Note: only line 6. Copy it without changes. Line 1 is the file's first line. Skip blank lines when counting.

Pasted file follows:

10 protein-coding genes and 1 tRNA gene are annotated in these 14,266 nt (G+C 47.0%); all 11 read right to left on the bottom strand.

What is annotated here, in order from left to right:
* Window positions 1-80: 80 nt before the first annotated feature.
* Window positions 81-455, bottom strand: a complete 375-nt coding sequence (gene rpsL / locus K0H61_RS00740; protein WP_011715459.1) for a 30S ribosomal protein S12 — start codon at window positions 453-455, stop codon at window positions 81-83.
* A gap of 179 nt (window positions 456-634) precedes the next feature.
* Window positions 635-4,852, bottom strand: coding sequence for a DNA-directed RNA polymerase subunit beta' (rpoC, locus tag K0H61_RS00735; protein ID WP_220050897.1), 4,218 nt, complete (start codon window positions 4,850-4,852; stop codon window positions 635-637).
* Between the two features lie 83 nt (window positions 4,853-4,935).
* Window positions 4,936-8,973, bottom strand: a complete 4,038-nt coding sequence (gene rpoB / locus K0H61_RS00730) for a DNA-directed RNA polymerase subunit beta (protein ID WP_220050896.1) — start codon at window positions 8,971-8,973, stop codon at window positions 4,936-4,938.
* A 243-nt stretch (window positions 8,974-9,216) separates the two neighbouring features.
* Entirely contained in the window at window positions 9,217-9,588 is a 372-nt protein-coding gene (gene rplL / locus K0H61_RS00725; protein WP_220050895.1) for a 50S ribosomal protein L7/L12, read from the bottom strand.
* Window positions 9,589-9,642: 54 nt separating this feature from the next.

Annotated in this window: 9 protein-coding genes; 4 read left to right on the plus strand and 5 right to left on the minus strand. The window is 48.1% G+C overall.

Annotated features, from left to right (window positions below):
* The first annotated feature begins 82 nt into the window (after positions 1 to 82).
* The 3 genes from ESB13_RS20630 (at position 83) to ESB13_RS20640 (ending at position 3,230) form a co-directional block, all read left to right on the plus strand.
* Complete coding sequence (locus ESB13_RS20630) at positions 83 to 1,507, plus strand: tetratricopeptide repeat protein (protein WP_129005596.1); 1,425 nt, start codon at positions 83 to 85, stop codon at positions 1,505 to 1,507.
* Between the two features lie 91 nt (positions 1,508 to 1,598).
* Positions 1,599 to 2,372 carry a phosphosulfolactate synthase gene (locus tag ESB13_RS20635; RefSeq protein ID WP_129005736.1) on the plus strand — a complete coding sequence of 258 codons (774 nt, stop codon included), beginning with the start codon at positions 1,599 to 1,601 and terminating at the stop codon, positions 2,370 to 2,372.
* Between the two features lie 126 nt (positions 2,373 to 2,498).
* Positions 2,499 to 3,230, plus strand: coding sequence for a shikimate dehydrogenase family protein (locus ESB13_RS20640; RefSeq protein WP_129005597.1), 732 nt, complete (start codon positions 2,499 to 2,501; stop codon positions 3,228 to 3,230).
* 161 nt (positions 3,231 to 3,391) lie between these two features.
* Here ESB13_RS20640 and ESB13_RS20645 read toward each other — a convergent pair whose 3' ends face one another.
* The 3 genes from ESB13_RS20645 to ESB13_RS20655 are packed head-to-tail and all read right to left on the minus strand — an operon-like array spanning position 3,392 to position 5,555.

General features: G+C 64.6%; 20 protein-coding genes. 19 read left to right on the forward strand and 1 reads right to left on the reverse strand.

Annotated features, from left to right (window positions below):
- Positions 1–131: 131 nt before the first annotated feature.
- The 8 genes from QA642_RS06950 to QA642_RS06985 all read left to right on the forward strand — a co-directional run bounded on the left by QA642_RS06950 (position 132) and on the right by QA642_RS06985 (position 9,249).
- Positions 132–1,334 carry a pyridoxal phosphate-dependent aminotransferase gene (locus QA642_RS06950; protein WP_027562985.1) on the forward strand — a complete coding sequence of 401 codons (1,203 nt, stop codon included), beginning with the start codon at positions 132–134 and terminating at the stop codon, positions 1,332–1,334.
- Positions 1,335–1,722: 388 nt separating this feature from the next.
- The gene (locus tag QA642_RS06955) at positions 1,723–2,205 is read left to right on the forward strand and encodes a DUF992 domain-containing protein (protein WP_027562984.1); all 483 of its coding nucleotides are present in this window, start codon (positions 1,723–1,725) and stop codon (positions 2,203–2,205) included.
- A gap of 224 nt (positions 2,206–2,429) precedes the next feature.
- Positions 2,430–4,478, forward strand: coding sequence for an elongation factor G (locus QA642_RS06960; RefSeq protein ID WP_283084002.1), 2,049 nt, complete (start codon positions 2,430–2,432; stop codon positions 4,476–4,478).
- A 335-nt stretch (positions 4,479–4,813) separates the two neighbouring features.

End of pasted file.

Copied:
* Window positions 635-4,852, bottom strand: coding sequence for a DNA-directed RNA polymerase subunit beta' (rpoC, locus tag K0H61_RS00735; protein ID WP_220050897.1), 4,218 nt, complete (start codon window positions 4,850-4,852; stop codon window positions 635-637).